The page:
The Mathematics of Actuarial
Prediction: The Illusion of Efficiency
One of the strongest arguments for the use of actuarial methods is the economic argument based on deterrence and efficiency: assuming that people respond rationally to the costs and incentives of policing, using predictions based on group offending rates will result in greater detection of crime. By maximizing the detection of crime, law enforcement will deter the higher-offending targeted population. This is the most efficient allocation of law enforcement resources.
A number of able economists have turned their attention to demonstrating this more rigorously. They are developing models of criminal profiling and demonstrating that using actuarial methods may be an efficient way to engage in law enforcement—in fact, that profiling based on group offending rates may be the most efficient way to allocate police resources. They are laying out the rational-action argument for profiling and actuarial methods in its most pristine form. The basic idea is that law enforcement should use group offending rates in order to make inferences about individual offending: for example, to pick motorists for searches based on their offending rates by race. They argue that this will reduce the offending of higher offenders and maximize the success rate of police searches. This in turn is viewed as the most efficient allocation of resources. Let me begin by setting forth the economists' models.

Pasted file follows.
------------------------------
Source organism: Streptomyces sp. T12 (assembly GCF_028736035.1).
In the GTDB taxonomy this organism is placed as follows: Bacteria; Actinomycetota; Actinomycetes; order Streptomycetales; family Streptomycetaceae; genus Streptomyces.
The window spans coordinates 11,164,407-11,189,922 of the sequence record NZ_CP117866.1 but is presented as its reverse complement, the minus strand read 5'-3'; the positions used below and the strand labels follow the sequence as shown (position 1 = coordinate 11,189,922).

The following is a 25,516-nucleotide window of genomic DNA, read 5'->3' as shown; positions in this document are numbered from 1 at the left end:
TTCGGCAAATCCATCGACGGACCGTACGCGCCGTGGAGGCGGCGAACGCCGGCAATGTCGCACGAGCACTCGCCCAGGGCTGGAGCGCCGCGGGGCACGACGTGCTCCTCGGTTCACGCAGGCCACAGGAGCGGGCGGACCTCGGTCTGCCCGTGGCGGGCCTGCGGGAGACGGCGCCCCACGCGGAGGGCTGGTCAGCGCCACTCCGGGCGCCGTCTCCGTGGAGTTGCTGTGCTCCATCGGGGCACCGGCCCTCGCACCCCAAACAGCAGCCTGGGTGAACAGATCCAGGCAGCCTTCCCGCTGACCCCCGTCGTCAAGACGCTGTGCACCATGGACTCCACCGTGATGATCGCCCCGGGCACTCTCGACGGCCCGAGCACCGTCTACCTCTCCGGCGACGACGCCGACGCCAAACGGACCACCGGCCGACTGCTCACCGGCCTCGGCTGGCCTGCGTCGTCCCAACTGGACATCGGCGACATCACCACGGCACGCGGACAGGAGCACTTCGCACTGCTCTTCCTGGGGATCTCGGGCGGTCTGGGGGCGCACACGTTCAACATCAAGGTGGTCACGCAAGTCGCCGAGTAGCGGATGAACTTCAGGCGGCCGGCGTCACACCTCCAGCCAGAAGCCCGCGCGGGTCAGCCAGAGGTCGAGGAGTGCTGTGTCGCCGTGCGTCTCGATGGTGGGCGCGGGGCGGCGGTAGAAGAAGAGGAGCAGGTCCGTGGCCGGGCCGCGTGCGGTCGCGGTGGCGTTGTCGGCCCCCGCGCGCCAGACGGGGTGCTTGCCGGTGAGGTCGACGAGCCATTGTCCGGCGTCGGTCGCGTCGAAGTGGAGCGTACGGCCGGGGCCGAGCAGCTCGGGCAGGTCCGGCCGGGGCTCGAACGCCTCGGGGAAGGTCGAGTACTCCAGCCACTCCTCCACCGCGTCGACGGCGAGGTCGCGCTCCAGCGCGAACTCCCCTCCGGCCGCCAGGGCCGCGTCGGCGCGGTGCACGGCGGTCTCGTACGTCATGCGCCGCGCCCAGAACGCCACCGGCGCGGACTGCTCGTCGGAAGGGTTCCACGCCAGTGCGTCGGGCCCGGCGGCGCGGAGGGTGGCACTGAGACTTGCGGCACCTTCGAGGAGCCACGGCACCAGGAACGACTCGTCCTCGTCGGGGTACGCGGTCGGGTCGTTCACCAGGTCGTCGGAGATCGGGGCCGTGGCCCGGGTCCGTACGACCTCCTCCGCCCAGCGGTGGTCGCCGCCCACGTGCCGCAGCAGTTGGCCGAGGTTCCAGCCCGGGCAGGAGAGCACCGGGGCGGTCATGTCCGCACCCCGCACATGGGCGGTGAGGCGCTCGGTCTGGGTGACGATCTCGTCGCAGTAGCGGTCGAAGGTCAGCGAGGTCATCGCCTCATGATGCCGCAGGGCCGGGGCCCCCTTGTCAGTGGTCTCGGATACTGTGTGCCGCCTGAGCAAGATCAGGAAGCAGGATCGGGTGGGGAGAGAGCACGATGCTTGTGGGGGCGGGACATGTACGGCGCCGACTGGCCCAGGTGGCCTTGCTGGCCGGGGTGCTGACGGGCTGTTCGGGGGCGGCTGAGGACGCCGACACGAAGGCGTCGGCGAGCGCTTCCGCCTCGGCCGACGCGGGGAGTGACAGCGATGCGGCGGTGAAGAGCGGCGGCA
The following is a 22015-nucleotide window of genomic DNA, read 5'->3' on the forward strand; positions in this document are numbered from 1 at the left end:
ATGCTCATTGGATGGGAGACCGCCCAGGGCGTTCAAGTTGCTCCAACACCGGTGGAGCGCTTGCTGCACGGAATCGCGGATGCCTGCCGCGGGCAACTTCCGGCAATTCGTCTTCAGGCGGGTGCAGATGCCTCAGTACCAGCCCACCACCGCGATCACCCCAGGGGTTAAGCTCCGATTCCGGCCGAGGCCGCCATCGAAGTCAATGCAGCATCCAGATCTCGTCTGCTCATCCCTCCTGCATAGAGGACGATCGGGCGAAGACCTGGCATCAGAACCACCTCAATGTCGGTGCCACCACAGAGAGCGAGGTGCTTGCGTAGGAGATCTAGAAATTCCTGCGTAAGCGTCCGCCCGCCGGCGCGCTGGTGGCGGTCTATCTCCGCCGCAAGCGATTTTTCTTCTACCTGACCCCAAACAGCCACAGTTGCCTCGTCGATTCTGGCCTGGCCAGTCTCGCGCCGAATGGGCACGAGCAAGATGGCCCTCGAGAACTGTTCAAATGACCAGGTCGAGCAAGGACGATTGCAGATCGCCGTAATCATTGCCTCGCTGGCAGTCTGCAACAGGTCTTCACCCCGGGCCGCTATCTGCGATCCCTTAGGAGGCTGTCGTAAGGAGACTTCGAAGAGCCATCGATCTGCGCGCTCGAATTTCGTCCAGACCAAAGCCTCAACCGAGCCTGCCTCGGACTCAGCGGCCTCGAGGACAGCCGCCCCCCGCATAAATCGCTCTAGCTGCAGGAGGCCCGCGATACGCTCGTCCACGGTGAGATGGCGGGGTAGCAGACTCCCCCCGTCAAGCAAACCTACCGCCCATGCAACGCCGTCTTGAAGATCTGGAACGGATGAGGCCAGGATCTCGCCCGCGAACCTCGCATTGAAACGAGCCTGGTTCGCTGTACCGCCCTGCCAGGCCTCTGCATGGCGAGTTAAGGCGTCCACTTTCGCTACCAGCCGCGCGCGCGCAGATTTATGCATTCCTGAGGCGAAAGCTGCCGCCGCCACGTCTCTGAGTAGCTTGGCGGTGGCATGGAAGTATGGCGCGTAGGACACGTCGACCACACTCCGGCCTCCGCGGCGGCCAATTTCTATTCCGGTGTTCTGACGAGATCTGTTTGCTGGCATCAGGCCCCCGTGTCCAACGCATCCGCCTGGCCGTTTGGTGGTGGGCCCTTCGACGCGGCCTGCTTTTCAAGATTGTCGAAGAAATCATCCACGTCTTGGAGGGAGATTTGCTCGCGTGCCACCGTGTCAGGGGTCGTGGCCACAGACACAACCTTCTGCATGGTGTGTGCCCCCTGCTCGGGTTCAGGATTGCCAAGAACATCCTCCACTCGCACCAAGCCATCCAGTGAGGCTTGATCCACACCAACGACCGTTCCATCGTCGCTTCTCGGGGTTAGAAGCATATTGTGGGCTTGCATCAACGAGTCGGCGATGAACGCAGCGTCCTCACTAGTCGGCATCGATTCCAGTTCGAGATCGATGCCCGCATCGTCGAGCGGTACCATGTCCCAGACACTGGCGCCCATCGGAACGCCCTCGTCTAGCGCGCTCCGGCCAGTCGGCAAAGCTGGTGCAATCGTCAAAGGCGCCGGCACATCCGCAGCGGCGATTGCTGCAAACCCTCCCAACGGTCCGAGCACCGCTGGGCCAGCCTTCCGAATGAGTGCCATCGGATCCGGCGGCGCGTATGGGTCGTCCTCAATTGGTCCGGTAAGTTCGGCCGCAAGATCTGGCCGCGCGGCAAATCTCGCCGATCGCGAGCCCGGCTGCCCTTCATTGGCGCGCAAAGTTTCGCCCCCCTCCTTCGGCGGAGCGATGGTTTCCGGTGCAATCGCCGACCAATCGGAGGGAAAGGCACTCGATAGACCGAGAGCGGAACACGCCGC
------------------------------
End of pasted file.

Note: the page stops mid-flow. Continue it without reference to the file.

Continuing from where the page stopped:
Drawing on Gary Becker's groundbreaking work on tastes for discrimination,1a group of economists—notably John Knowles, Nicola Persico,